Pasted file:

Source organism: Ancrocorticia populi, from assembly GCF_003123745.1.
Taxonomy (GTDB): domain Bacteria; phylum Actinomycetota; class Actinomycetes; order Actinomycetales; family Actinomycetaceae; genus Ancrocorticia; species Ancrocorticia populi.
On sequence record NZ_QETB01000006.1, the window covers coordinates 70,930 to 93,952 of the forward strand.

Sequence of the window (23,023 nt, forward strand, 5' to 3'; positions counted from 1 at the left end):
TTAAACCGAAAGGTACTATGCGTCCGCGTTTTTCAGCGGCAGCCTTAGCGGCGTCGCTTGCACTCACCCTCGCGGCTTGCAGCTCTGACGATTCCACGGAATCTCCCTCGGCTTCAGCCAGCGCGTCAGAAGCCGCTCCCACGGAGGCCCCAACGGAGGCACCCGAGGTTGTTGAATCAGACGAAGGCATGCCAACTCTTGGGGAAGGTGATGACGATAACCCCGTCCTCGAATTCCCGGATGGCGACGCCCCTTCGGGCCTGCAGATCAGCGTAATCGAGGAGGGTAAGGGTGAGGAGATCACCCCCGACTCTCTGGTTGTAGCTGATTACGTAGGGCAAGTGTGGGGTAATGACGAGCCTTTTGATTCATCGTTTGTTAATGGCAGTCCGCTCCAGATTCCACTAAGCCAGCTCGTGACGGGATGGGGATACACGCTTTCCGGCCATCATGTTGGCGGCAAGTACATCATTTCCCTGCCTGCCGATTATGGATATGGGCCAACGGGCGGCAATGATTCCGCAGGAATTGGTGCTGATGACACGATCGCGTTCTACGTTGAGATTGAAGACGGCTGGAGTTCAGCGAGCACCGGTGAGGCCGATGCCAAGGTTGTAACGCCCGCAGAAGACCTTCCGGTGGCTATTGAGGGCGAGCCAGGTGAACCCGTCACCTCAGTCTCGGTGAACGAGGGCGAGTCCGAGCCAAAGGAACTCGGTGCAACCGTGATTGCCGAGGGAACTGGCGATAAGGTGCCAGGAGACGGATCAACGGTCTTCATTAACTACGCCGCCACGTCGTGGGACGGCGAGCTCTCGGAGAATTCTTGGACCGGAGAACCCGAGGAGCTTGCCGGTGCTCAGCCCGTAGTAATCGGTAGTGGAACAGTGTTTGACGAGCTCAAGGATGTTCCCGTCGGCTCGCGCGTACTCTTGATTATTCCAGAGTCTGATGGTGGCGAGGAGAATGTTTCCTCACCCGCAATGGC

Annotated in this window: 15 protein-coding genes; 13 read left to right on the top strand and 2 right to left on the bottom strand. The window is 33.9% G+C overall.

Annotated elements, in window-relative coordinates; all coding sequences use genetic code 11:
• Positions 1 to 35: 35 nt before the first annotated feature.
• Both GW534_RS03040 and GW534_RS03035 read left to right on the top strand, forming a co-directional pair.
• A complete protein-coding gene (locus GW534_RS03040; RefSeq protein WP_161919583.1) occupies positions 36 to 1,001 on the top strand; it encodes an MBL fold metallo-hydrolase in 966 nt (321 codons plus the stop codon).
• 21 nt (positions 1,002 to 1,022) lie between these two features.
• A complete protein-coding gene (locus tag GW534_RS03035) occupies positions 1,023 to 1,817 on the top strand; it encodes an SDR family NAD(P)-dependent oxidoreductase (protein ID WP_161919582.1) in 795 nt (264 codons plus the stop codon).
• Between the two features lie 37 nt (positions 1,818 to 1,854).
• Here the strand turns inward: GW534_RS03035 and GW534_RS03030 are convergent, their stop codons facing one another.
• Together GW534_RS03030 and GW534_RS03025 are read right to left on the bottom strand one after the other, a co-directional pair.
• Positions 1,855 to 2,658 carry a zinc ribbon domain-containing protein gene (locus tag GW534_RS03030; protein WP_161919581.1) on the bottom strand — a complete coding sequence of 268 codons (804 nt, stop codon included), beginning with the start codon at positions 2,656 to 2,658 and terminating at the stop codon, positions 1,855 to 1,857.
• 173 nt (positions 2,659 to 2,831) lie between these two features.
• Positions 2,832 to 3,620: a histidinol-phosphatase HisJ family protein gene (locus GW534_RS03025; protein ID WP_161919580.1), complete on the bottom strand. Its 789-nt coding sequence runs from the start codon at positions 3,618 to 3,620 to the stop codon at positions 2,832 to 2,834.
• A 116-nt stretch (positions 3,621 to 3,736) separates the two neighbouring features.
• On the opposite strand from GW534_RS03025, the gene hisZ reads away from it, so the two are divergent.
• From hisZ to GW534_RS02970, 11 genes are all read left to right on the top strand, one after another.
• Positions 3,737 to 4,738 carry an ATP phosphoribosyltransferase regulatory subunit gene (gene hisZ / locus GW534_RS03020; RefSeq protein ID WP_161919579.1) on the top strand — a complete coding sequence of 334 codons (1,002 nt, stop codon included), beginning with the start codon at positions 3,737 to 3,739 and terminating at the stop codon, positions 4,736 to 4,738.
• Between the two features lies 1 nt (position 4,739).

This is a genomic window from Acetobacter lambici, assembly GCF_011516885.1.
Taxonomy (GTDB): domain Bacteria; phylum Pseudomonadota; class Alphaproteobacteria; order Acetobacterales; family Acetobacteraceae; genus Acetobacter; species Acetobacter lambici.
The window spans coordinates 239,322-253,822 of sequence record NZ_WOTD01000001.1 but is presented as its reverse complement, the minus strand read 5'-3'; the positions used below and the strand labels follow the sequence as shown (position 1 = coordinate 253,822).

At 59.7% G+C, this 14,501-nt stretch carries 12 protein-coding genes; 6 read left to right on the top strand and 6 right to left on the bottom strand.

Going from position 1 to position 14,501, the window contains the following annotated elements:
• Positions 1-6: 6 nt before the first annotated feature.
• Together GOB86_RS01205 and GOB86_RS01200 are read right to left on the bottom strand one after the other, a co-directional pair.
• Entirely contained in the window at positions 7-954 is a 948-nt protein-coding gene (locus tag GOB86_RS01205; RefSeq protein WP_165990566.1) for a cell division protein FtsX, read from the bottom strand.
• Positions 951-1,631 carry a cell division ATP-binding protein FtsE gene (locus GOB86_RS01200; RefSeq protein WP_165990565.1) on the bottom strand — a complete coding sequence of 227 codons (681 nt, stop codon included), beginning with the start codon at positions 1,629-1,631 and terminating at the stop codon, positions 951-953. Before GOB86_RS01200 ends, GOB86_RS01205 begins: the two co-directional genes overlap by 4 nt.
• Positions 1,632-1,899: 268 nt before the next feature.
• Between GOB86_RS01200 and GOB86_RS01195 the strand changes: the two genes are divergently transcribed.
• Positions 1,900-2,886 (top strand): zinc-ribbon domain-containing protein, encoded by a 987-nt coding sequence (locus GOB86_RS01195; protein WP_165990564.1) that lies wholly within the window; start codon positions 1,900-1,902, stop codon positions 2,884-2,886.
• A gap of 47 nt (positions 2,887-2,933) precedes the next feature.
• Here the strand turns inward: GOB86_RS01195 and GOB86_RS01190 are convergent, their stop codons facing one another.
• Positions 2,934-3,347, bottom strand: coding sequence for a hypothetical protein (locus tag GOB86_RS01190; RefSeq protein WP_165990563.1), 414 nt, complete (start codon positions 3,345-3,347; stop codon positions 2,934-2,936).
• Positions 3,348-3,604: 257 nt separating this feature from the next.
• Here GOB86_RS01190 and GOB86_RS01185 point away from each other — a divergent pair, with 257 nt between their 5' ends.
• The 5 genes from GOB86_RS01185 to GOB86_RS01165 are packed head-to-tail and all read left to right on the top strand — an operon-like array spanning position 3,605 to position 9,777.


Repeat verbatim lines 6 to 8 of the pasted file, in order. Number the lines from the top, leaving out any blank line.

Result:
Annotated in this window: 15 protein-coding genes; 13 read left to right on the top strand and 2 right to left on the bottom strand. The window is 33.9% G+C overall.

Annotated elements, in window-relative coordinates; all coding sequences use genetic code 11:
• Positions 1 to 35: 35 nt before the first annotated feature.